5 Ways Your Home's Carpeting Can Make You Sick

Here's why your flooring could be to blame for your health woes, according to doctors.

Having carpeting on your floors can help insulate a room, provide a soft landing as you walk, and contribute to a cozy atmosphere. It's also a cost-effective way to lay down flooring, compared to the alternatives. However, experts say that before you call the contractors, you should consider not only the aesthetic and financial value of a carpet but also the ways this particular type of flooring could impact your health. They warn that carpets can cause a range of serious symptoms, which can affect even those in the best of health. Read on to learn the five ways your home's carpeting can make you sick, according to doctors.

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They can expose you to thirdhand smoke.

Woman with COVID coughing

If the carpets in your home were there when you moved in, they may pose a risk by exposing you to thirdhand smoke from the former tenants or owners.

"A recent study found that carpets can absorb and retain harmful chemicals, like those found in tobacco smoke. Even after smoking has stopped, these chemicals like to linger," explains Phil Green, MD a private general practitioner at Tower Health in the U.K. "When disturbed, they can be released into the surrounding air, posing health risks to those around. Thirdhand smoke exposure has been linked to respiratory issues and other health problems, making these recent findings truly concerning."

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They can trap allergens and contaminants.

Steam cleaner on rug

Old or poorly maintained carpets can also trap allergens and contaminants, which can compromise the air quality in your home, says Naheed Ali, MD, PhD, a physician and medical writer.

"Carpets can trap dust, dirt, pet dander, and allergens, creating an environment that can exacerbate respiratory conditions such as asthma and allergies," he explains. "These particles can become airborne when disturbed, leading to breathing difficulties and discomfort, especially for individuals with sensitivities."

Ali notes that by vacuuming regularly and having your carpet professionally cleaned periodically, you can help mitigate this issue. "It's essential to maintain proper cleaning routines to prevent the accumulation of potentially harmful particles in the carpet fibers," he says.

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They can harbor mold.

young man vacuuming carpet

Mold and mildew growth is another health concern associated with carpeting. "If moisture is not effectively managed, it can seep into carpets, providing a breeding ground for mold and mildew. These fungi release spores into the air, which can lead to respiratory issues and allergic reactions when inhaled," Ali says.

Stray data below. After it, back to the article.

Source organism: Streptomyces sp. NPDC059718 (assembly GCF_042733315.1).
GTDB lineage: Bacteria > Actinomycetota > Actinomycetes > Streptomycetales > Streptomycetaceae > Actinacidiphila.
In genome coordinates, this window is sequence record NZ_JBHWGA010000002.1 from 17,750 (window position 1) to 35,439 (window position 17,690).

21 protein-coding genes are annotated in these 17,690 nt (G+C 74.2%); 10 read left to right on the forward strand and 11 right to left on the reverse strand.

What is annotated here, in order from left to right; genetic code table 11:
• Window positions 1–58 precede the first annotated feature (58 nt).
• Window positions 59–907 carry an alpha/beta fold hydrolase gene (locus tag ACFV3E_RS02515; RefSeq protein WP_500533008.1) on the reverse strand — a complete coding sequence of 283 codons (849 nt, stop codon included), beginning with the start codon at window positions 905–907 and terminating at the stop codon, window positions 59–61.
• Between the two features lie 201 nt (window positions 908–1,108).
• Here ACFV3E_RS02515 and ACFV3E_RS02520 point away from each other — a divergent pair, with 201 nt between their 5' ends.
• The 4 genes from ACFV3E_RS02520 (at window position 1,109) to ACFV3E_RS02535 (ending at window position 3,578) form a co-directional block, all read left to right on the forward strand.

The physician notes that high humidity levels and spills that aren't promptly cleaned can contribute to this problem.

"To minimize the risk of mold growth, ensure proper ventilation in areas with carpeting, promptly address any moisture issues, and consider using dehumidifiers if necessary," he suggests.

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They can contain harmful chemicals.

rolled up carpets
Dmitry Markov152 / Shutterstock

Even a perfectly maintained carpet can cause health issues, due to chemicals used during manufacturing and installation. In particular, experts warn that they can release volatile organic compounds (VOCs) into the air.

"VOCs are gasses emitted by various products, including carpets, adhesives, and finishes, and they can contribute to indoor air pollution," explains Ali. "Prolonged exposure to high levels of VOCs can lead to a range of health issues, from eye and throat irritation to more severe symptoms like headaches, dizziness, and even organ damage in extreme cases. Opting for carpets that have been certified as low-VOC or seeking out natural and eco-friendly carpeting materials can help mitigate this concern."

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They can spread germs and bacteria.

Woman washing carpet with brush at home

Another way your carpet can make you sick is by trapping and spreading germs and bacteria. These germs can make their way into your home via your shoes, pets, children, and a range of other sources, and are harder to remove from a carpet than they would be from a solid surface.

"The difficulty in carpets is that it's easy for things to live, grow, and spread," explains Nabil Salib, MD, a general practitioner at MyDoc Urgent Care. "A carpet can quickly become a cesspool of germs and bacteria and, unfortunately, people don't clean them nearly enough."

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Best Life offers the most up-to-date information from top experts, new research, and health agencies, but our content is not meant to be a substitute for professional guidance. If you have health questions or concerns, always consult your healthcare provider directly.

Lauren Gray
Lauren Gray is a New York-based writer, editor, and consultant. Read more
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